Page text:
On top of selling insurance, brokers are also tasked with managing client relationships. But what happens when a client doesn’t mesh with their broker?
“Sometimes it just doesn’t work out,” says Jack Mazakian, vice president of Advocis Broker Services. “You’re definitely capable of saying to a client, ‘We cannot serve you anymore,’ for whatever reason. [It could be that] they’re either too big or too complex, or they are putting us in an awkward position.”
If a client demands a broker do something that isn’t right, proper or feasible, Mazakian says it’s okay to walk away. “Because if that client is taking you down a path you shouldn’t put yourself on…ultimately, you can create liability in your own practice as a result of it.”
The question arises in several contexts. For example, in the hard market, rising insurance premiums may cause friction between brokers and their clients. And in the world of auto insurance, where insurance is a mandatory, the industry is under an obligation to “take all comers.”
But sometimes clients may not get along with their brokers. Before dropping a client, Mazakian says brokers will look for other ways to serve them.
As the principal broker, Mazakian says he mediates these issues when they arise. “I’ve been in situations where clients call me and say, ‘You know what? I’ve been dealing with your broker, I hate them.’”
He says it may be a difference in personalities.
“It’s a hard discussion,” he says. “Do we try to hire someone that that can better serve that person? Or is it just a lost cause that we just can’t, no matter what we do, satisfy the unique approach that this person has taken?”
When a broker does end a relationship with a client, they must provide the new broker with a letter giving them stewardship of the client.
“If we are severing the relationship, then what transpires is, the new broker that wins that client will be given a broker record letter,” he says. “It’s a formal letter that is, to some degree, standardized. The letter moves the responsibility of the insurance program and insurance policies to the new broker.”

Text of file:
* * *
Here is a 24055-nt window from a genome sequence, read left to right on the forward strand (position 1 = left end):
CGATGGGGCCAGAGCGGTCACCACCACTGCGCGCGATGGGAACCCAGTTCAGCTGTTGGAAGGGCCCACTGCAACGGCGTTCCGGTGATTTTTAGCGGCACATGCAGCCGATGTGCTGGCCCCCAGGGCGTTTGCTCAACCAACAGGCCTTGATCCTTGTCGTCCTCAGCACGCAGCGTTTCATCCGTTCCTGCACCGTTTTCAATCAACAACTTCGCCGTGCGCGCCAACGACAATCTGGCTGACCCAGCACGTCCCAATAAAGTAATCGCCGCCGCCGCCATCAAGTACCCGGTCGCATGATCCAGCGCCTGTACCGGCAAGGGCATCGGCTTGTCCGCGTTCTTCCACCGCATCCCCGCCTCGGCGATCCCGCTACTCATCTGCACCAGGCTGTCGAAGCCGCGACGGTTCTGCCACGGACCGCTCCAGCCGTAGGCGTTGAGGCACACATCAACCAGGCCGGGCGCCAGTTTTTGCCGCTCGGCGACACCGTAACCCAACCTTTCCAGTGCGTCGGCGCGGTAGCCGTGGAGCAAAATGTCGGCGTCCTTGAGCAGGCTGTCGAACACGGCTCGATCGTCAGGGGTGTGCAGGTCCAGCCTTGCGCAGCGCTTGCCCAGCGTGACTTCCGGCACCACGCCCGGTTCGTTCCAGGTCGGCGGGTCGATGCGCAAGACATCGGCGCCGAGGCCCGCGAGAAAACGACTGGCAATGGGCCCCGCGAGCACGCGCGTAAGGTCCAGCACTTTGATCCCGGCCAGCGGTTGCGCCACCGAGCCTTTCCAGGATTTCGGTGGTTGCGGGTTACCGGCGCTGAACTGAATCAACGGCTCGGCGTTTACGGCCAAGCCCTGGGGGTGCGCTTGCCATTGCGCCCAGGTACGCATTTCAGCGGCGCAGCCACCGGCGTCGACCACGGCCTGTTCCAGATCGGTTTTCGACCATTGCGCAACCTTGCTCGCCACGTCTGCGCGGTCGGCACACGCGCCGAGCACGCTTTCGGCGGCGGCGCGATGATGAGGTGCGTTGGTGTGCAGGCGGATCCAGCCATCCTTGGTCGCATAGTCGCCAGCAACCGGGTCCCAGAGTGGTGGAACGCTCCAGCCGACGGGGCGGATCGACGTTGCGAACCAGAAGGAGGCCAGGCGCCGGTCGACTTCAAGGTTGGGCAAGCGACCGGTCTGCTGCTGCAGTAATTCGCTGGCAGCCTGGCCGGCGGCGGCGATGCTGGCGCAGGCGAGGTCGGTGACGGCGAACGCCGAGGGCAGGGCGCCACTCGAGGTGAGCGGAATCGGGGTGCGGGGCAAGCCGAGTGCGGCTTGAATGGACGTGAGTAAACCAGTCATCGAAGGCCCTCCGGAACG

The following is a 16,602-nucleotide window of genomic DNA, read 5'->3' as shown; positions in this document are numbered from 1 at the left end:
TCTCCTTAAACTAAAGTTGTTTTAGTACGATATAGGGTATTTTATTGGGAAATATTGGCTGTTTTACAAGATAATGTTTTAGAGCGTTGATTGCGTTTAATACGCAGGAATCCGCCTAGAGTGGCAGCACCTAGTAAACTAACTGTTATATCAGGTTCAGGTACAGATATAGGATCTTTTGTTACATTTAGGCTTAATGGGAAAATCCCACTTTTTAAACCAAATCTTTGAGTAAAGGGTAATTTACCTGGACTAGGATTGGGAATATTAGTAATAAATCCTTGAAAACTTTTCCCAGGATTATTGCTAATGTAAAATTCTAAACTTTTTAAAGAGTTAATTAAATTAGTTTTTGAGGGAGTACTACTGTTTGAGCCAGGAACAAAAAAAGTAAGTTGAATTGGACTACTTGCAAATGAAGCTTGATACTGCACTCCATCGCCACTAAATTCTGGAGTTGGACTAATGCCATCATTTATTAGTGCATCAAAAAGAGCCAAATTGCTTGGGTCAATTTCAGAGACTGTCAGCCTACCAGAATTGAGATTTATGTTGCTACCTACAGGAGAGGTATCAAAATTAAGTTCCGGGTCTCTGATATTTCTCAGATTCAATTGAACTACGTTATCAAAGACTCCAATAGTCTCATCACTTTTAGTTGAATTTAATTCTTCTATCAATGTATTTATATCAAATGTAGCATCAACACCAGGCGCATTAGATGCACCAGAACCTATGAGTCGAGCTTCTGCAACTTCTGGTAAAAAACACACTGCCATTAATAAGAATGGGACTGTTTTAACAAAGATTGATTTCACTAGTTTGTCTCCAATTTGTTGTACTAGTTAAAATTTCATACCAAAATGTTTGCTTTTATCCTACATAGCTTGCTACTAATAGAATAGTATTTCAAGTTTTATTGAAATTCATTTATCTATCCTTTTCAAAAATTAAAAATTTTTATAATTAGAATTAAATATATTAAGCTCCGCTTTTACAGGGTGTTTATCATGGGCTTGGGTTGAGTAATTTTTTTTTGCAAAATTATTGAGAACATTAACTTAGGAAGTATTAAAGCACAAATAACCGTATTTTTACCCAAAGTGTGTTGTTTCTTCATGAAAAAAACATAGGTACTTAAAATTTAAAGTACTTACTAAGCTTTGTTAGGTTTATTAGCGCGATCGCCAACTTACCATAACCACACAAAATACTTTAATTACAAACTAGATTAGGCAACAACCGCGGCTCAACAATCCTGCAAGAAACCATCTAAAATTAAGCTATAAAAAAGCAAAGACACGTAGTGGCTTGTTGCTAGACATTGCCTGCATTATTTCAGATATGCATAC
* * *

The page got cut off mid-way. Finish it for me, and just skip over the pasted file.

Timing also matters: If a policy has just been renewed or premiums have just been paid, then those things need to be considered before severing the relationship.
It’s expensive to win and maintain a client, and it hurts to lose them, but Mazakian says the broker-client relationship is about more than just revenue.
“We’re trying to provide a service, but it also is relationship,” Mazakian says. “The better the relationship with our clients, the better we can serve them, because we get to understand them.”
However, the broker-client relationship needs to be mutual.
“Sometimes they just don’t want to talk about what they do, and you go, ‘Okay, but we really need to know intimately what’s going on,’ and they won’t share that. And then you’re put in a difficult position that you can’t really serve them well,” Mazakian says.
“We spend a lot of time learning products. But at the same time, if we don’t take the time to understand who our clients are, then we can’t really deliver and we can’t properly advocate.”